31 Features of External Quality Assessment Programs  EQA program available to the clinical laboratories by professional societies & manufactures of control materials  All the participating laboratories analyzing the same lot of control material  Results are tabulated periodically & sent to the sponsering group for data analysis  The reports often includes extensive data analysis, statesical sumaries & plots

32  The mean of values of all laboratories is taken as the true or correct value & is used for comparision with the indivisual laboratory’s mean  Different approaches for data anaalysis e.g. t- test, SDI,Youden plots & Levey-Jennings plots

33 New quality initiatives The six sigma process Lean production ISO 9000

34 The six sigma process  The six sigma control is an evolution in quality management  6 sigma or 6 SD of process variation should fit within the tolerance limits for the process

35 -6s -5s -4s -3s -2s -1s 0s 1s 2s 3s 4s 5s 6s + Tolerance specification - Tolerance specification Target Figure : Six sigma goal for process performance “ tolerance specification” represents the quality requirements

36 Lean production  It is a quality process that is focused on creating more value by eliminating activities that are considered waste  e.g. Lean team at Saint Mary’s Hospital used lean production to improve the efficiency of its paper ordering system for lab work in their ICU.

37 Six sigma process Improve quality Management of health care facilities & clinical laboratories Lean Production Increase efficiency

38 ISO 9000  The International Standard Organization (ISO) has developed the ISO 9000 standards  It is a set of 4 standards (ISO 9001-9004) enacted to ensure quality management & QA.  ISO 9000 represents an international consequence on the essential features of a QS to ensure the effective operation of an organization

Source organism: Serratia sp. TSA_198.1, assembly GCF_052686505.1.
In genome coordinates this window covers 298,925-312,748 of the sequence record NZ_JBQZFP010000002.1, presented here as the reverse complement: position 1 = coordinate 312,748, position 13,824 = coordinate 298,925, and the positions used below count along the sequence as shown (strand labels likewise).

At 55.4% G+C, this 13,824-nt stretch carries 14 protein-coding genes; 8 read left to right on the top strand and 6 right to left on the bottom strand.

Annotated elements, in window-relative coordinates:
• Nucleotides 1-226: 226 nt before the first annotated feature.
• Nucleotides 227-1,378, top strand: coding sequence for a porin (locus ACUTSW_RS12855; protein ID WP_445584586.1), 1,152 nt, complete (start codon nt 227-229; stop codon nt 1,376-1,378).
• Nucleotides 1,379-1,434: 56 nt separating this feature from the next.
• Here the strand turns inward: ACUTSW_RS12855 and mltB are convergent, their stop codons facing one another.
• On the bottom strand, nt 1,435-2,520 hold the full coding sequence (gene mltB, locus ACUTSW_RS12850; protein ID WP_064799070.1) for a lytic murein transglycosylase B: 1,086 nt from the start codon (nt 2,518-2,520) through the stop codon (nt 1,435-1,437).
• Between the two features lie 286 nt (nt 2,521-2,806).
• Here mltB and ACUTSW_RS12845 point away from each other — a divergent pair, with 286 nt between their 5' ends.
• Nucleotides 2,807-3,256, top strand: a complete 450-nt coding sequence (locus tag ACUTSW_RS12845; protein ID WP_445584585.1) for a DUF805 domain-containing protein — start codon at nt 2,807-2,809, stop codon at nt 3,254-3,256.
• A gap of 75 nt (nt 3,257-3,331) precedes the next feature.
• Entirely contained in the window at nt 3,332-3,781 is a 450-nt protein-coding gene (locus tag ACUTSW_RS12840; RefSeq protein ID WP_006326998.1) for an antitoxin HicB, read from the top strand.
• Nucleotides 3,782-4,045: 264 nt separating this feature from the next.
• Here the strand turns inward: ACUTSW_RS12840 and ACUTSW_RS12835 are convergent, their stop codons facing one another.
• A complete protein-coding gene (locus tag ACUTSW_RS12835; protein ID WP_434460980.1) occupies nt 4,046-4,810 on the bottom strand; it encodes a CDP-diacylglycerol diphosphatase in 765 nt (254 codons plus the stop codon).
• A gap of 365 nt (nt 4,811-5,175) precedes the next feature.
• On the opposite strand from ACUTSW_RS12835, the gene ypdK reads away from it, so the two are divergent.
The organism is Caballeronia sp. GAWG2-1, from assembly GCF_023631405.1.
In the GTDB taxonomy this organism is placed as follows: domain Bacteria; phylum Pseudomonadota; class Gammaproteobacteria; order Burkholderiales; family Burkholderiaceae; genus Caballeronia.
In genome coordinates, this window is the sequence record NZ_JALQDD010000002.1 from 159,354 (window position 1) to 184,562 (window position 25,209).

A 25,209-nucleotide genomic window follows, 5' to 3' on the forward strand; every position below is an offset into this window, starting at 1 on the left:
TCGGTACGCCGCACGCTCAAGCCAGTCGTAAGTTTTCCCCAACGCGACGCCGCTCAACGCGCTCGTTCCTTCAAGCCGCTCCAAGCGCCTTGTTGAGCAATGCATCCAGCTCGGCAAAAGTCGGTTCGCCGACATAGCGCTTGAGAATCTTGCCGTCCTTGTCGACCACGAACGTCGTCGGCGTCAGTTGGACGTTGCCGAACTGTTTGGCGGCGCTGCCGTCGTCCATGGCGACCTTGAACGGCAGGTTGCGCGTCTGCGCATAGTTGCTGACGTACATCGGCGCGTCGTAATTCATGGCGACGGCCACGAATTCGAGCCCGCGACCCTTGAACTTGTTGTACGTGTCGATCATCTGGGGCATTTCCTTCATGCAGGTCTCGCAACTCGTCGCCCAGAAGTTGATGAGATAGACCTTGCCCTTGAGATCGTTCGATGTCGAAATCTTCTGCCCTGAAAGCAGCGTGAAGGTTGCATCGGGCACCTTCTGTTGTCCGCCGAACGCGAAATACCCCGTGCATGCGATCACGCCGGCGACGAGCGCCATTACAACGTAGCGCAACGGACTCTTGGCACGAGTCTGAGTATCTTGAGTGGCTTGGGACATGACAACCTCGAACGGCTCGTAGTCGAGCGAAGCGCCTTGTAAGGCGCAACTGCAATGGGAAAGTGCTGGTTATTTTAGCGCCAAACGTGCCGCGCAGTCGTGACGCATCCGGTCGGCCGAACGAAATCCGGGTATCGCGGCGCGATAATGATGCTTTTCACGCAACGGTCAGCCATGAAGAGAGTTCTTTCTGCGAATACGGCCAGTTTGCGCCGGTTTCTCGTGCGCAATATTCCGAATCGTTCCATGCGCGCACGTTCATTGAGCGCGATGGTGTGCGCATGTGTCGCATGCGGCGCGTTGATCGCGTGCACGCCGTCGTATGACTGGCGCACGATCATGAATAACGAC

39 Joint Committee for traceability in Laboratory Medicine The traceability of values assigned to calibrators &/or control materials must be assured through available reference measurement procedures &/or available reference materials of a higher order

40 Definitive method Method validation Primary reference material Reference method Method validation, external quality control Field method Control material IQC True value Observed value traceability Figure: Structure of an accuracy based measurement system showing relationships among reference methods & materials Secondary reference method

41 References Burtis,C.A., Ashwood,E.R. & Br uns,D.E. Fundamentals of Clinical Chemistry. 2008..6 th.ed. SAUNDERS ELSEVIER. P:249-262. Arneson,W. & Brichell,J. Clinical Chemistry ‘A Laboratory Perspective’. 2007. F. A. Davis Company. P:53-72. Westgard,J.O. Internal Quality Control: Planning & Implementation Strategies. 2003. Ann Clin Biochem. 40; 593-611.

42 Thank you